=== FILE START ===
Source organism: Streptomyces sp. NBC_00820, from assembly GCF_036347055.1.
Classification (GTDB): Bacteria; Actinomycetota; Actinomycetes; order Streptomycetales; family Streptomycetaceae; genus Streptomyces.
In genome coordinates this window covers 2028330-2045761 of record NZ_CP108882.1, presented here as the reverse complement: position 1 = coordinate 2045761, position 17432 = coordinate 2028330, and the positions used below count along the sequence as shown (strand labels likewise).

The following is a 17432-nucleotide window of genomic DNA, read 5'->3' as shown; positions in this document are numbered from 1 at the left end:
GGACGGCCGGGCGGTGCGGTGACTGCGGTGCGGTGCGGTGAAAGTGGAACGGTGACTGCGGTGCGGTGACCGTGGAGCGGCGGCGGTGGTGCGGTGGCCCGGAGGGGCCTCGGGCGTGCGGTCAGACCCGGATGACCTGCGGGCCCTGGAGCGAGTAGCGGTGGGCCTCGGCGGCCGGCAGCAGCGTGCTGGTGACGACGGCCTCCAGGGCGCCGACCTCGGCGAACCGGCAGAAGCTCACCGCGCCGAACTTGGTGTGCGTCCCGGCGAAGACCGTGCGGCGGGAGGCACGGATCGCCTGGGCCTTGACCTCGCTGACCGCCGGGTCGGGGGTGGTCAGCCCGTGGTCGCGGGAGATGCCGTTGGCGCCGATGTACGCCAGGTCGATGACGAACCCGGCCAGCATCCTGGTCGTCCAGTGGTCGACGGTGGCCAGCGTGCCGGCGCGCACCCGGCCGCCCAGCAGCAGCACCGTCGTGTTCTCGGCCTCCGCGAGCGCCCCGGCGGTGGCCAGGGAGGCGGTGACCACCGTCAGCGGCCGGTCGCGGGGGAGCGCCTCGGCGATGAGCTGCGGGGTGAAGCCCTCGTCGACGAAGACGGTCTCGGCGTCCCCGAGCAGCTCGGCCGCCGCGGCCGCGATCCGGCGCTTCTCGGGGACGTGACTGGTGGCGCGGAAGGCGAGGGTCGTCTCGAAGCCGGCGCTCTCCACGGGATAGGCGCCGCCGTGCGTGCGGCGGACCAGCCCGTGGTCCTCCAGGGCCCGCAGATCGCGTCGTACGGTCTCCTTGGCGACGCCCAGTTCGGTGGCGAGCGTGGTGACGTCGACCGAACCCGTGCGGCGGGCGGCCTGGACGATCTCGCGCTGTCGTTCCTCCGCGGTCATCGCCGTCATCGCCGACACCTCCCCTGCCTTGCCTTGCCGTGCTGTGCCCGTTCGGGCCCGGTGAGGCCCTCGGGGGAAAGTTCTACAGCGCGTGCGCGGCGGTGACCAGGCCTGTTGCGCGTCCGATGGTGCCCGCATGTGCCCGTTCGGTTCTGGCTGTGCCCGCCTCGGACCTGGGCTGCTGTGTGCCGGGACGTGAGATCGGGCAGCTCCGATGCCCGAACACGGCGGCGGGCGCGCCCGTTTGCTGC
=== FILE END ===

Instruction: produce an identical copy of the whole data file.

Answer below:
Source organism: Streptomyces sp. NBC_00820, from assembly GCF_036347055.1.
Classification (GTDB): Bacteria; Actinomycetota; Actinomycetes; order Streptomycetales; family Streptomycetaceae; genus Streptomyces.
In genome coordinates this window covers 2028330-2045761 of record NZ_CP108882.1, presented here as the reverse complement: position 1 = coordinate 2045761, position 17432 = coordinate 2028330, and the positions used below count along the sequence as shown (strand labels likewise).

The following is a 17432-nucleotide window of genomic DNA, read 5'->3' as shown; positions in this document are numbered from 1 at the left end:
GGACGGCCGGGCGGTGCGGTGACTGCGGTGCGGTGCGGTGAAAGTGGAACGGTGACTGCGGTGCGGTGACCGTGGAGCGGCGGCGGTGGTGCGGTGGCCCGGAGGGGCCTCGGGCGTGCGGTCAGACCCGGATGACCTGCGGGCCCTGGAGCGAGTAGCGGTGGGCCTCGGCGGCCGGCAGCAGCGTGCTGGTGACGACGGCCTCCAGGGCGCCGACCTCGGCGAACCGGCAGAAGCTCACCGCGCCGAACTTGGTGTGCGTCCCGGCGAAGACCGTGCGGCGGGAGGCACGGATCGCCTGGGCCTTGACCTCGCTGACCGCCGGGTCGGGGGTGGTCAGCCCGTGGTCGCGGGAGATGCCGTTGGCGCCGATGTACGCCAGGTCGATGACGAACCCGGCCAGCATCCTGGTCGTCCAGTGGTCGACGGTGGCCAGCGTGCCGGCGCGCACCCGGCCGCCCAGCAGCAGCACCGTCGTGTTCTCGGCCTCCGCGAGCGCCCCGGCGGTGGCCAGGGAGGCGGTGACCACCGTCAGCGGCCGGTCGCGGGGGAGCGCCTCGGCGATGAGCTGCGGGGTGAAGCCCTCGTCGACGAAGACGGTCTCGGCGTCCCCGAGCAGCTCGGCCGCCGCGGCCGCGATCCGGCGCTTCTCGGGGACGTGACTGGTGGCGCGGAAGGCGAGGGTCGTCTCGAAGCCGGCGCTCTCCACGGGATAGGCGCCGCCGTGCGTGCGGCGGACCAGCCCGTGGTCCTCCAGGGCCCGCAGATCGCGTCGTACGGTCTCCTTGGCGACGCCCAGTTCGGTGGCGAGCGTGGTGACGTCGACCGAACCCGTGCGGCGGGCGGCCTGGACGATCTCGCGCTGTCGTTCCTCCGCGGTCATCGCCGTCATCGCCGACACCTCCCCTGCCTTGCCTTGCCGTGCTGTGCCCGTTCGGGCCCGGTGAGGCCCTCGGGGGAAAGTTCTACAGCGCGTGCGCGGCGGTGACCAGGCCTGTTGCGCGTCCGATGGTGCCCGCATGTGCCCGTTCGGTTCTGGCTGTGCCCGCCTCGGACCTGGGCTGCTGTGTGCCGGGACGTGAGATCGGGCAGCTCCGATGCCCGAACACGGCGGCGGGCGCGCCCGTTTGCTGC